Mechanical Engineering Department
BS in Mechanical Engineering
In keeping with the California Polytechnic State University motto of “Learn by Doing”, this project was performed by Mechanical Engineering students Joe Cloutier, Josh Kessler, and Mike Jaskulsky II as their senior project. Starting in the Fall 2009 quarter and reaching completion with the end of the Spring 2010 quarter, this project provided these students with experience in application of a formal engineering design process in the solving of an open-ended engineering design problem, in developing and maintaining an engineering project schedule, as well as providing further experience working on an engineering team.
As the engineers of Parker Aerospace seek to use different metals in their high performance bearing applications than have traditionally been used in the past, often the data does not exist for them to be able to accurately design against brinelling. To provide their engineers with this data, Parker Aerospace proposed the following as a senior project to Cal Poly’s seniors. They requested that a team of engineering students would design, fabricate, assemble, and validate through testing a machine that would determine the loads at the onset of brinelling for different metals and would allow for multiple measurements to be taken from each set of sample materials tested. Some of the secondary design requirements were for the test fixture to be portable, small enough to be used as a desktop unit, be able to accommodate a thermal chamber around the test area, and also provide measurements of the total deformation of the sample materials when under load. Also, time allowing, Parker Aerospace requested that the senior project team devote the last part of the last quarter to using the machine to provide data for a number of materials that they will provide.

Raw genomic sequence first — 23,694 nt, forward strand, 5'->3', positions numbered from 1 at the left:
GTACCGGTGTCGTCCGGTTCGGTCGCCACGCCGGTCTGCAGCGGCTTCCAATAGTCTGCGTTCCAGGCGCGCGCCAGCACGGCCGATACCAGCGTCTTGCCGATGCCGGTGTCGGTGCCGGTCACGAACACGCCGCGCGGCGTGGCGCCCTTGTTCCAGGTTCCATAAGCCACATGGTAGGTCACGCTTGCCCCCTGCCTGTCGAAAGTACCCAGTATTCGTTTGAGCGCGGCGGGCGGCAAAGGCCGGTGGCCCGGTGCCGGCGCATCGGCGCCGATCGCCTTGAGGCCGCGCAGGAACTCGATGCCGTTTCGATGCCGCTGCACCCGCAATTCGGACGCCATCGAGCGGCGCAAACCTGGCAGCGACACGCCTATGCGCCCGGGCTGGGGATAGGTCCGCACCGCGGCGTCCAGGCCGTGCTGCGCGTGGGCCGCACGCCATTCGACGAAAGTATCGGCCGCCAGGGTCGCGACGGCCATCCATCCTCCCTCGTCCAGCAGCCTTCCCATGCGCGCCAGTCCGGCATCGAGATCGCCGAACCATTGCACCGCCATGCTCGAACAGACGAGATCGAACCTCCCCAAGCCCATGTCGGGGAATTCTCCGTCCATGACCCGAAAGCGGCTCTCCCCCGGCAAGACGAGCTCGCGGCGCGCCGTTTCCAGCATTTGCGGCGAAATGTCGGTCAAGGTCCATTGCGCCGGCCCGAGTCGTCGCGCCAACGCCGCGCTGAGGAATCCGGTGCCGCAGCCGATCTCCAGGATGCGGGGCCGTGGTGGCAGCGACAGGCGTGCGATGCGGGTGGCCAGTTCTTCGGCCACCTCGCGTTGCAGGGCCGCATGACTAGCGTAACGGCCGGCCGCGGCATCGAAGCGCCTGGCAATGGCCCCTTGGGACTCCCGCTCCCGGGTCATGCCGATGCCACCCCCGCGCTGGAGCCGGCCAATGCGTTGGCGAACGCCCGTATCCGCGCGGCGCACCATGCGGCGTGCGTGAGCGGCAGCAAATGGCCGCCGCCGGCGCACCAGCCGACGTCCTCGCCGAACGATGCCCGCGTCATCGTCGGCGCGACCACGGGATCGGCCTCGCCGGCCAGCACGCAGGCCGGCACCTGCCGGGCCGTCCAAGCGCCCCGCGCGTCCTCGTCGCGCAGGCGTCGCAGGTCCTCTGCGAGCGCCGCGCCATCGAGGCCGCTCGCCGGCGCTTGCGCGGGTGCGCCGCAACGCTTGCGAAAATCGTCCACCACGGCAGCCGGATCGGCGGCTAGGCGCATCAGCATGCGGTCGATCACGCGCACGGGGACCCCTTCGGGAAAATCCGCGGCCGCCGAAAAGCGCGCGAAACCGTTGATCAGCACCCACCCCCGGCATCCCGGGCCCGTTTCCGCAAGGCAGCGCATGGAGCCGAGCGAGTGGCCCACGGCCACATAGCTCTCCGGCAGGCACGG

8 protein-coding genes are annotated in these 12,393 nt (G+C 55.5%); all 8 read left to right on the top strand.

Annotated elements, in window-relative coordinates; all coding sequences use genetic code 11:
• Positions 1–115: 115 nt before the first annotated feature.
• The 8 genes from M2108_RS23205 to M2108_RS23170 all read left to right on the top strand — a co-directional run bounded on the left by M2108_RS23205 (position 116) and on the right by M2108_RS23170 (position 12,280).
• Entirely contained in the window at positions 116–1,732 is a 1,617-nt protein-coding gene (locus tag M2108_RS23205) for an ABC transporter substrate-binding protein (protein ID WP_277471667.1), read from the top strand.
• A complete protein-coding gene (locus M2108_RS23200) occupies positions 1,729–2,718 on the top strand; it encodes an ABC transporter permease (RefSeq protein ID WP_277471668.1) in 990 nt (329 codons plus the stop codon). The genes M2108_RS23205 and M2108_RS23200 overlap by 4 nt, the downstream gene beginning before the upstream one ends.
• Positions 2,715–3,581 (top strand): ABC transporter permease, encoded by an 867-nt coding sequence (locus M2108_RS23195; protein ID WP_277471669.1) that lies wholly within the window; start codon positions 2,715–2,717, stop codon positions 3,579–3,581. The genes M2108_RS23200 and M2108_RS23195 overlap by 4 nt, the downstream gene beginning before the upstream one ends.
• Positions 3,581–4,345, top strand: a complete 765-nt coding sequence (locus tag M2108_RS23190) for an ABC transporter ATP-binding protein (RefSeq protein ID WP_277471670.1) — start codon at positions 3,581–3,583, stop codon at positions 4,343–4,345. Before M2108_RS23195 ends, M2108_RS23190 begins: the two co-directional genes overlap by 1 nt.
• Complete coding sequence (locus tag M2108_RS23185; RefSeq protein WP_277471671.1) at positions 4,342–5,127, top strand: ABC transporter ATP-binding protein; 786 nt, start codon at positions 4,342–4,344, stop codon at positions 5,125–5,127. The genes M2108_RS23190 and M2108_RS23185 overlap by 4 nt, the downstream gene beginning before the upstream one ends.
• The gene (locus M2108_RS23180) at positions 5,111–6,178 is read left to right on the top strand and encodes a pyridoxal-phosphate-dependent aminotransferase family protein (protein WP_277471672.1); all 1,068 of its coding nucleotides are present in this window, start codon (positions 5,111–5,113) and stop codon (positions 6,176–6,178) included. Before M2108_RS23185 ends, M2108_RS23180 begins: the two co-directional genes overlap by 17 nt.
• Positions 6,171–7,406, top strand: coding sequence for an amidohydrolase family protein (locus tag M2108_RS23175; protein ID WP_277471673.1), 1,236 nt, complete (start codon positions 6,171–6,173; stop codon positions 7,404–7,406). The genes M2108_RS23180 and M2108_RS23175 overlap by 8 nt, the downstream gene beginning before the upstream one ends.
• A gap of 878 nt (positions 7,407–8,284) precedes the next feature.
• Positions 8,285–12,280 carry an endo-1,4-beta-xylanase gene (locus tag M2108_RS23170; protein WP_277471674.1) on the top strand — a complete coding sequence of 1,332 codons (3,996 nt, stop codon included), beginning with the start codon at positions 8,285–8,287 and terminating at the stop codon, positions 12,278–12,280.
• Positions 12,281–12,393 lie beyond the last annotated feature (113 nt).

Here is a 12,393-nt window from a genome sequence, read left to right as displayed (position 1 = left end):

The loads that the test machine would need to deliver to test all material samples to the onset of brinelling were determined through hertzian contact stress analysis. These calculated loads were then used to determine the deflection of the sample materials, allowing for the sizing of structural components and selection of necessary sensors.
The design for the fixture was developed around the initial design concept displayed in the Project Proposal by Parker Aerospace. After developing a number of different designs and variations of specific components of the fixture, the best of these design variations were presented to a panel of Parker Aerospace’s engineers during a Preliminary Design Review. From these designs, a final design was selected and various modifications were made as suggested by Parker. A final design was decided on and the rest of the project was completed by the end of the Spring quarter.